Evaporation Driven assembly of colloidal particles

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Original entry by Joerg Fritz, AP225 Fall 2009


"Evaporation-Driven Assembly of Colloidal Particles"

Eric Lauga and Michael P. Brenner: Physical Review Letters, 2004, 93, pp 238301-1 to 238301-4.


Self-Assembly, Evaporation, Sphere Packing, Surface tension, Colloidal particles


On a very general level self-assembly works best if the assembling particles have specific properties. One of them is the property that they are not very symmetrical, they have structure. This is especially true when we talk about the creation of nontrivial constructs that go beyond simple chains. This is not surprising, after all information about the final structure has to be encoded in the particle-environment system.

Fig.1 Comparison of the packing for 9 spheres produced by (a) the experiments of the Manoharan group (b) detailed numerical simulations described in the paper (c) a simple theoretical model described in the paper.

For this reason cases where spherical particles assemble into complex structures are very interesting from a theoretical point of view. Where does the information in these systems come from? One of the most spectacular of these kinds of systems is an emulsion of oil in water, where the oil drops contain a small number of polystyrene spheres (with a diameter of about 900 nm each). When the oil is evaporated preferentially, these spheres assemble into complex clusters. Very surprisingly, experiments by the Manoharan group at SEAS (see Building Materials by Packing Spheres for details) indicate that these sphere packings are unique, that is, if you know the number of particles in the assembly, you can predict exactly how they will assemble. Considering the immense number of possible arrangements that spheres can assume this observation requires an explanation.

To answer these questions, the paper takes two routes. It first describes precise numerical simulations that can reproduce the shapes exactly. It then investigates how much of these structures can be understood by simple physical arguments and geometric considerations.

The numerical solution is based on one basic assumption. Most forces in the system don't contribute in an essential way to the final packing of the spheres. In fact the configuration for any volume of the oil droplet can be calculated by minimizing the surface energies present in the system, thus ignoring all electrostatic or van der Waals interactions. The total surface energy of the system is the sum of the surface energy of the droplet (D in figure 2a), the droplet-particle interface (DP in figure 2a) and the particle surface itself (P in figure 2a). Note the implicit assumption here that polystyrene spheres can be modeled by the same laws as fluids. These assumptions can be used to determine packings for any number of spheres in the droplet using a small number of additional constraints (spheres do not overlap and they have a much higher surface tension than the drop of oil). The results agree with the experiments over an extremely large parameter regime, from different contact angles, number of spheres to detailed initial conditions. While these results are impressive they do not explain the most puzzling property of this system, why are the packings produced by the experiments (and now the simulations) unique?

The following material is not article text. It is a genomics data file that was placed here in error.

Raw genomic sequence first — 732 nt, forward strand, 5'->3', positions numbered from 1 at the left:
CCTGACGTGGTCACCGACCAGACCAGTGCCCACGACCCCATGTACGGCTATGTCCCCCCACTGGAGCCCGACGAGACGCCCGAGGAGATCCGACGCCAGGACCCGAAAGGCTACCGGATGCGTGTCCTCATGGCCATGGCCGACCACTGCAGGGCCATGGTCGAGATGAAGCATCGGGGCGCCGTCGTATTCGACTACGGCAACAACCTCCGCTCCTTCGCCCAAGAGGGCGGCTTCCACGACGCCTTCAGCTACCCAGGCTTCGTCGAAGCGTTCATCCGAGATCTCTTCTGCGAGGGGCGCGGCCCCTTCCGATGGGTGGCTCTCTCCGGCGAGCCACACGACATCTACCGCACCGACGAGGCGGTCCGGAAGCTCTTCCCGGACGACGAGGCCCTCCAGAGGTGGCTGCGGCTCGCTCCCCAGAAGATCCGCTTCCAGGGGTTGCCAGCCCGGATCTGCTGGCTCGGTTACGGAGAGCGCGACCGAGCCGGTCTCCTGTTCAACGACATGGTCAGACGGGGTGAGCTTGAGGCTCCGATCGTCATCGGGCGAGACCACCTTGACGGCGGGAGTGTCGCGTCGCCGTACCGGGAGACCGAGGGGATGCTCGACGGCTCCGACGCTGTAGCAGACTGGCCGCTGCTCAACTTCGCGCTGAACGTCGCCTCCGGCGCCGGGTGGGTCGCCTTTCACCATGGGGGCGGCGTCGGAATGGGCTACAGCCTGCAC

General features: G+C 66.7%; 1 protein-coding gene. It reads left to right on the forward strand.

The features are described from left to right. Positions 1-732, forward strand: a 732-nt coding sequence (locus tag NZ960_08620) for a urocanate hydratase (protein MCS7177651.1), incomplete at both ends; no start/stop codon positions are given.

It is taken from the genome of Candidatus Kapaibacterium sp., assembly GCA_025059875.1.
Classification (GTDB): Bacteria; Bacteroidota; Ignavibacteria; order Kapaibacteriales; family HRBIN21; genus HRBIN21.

Fig.2 Schematic of the geometry while the oil droplet looses volume due to evaporation.

The answer to this question can be found at the point where the oil droplet has to deviated from its spherical volume if it wants to continue to shrink and evaporate. The situation at this moment is shown in figure 2b. Below this so called critical volume, there is a significant capillary force acting on all the particles, as depicted quantitatively in figure 2c. The explanation of the uniqueness of the packings is now based on two arguments:

1.) The packing of the spheres at the critical volume is mathematically identical to the packing of circles on a sphere, a problem which has been studied for a long time. For this problem it has been proven that the packings (of circles on spheres) are unique for basically any number of circles (or polystyrene spheres in our problem). Thus we start with an unique circular packing at the critical volume, without regard of the initial conditions

2.) The subsequent evolution of the particles is highly constrained. Simple estimates of the number of degrees of freedom for the interaction between the particles, taking into account capillary forces, indicate that in nearly every case only one final packing exists that is consistent with the constraints.

In this picture the unique packing is actually a result of the mathematical properties of the circles on a sphere packing problem and the particular interactions of the spheres with the surface of the oil droplet, which impose a high number of constraints on the dynamics of the system. So in this case the information we mentioned earlier is stored in specific properties of the particles and its environment that are not immediately visible or obvious.

The soft matter in all of this

Soft matter ideas are employed in several stages of the arguments of this paper. The first interesting idea is to describe the solid polystyrene spheres as liquid droplets with a very high surface tension. The success of the simulations shows that the concept of material properties that lie somewhere between solids and liquids can sometimes even be extended to the boundaries itself, when traditional solids show the behavior of liquids with extreme properties.

This paper also reinforces again that the properties of many systems can be understood on a basic level just by thinking about its geometry and basic physical effects, just as we have seen repeatedly for different complex fluids.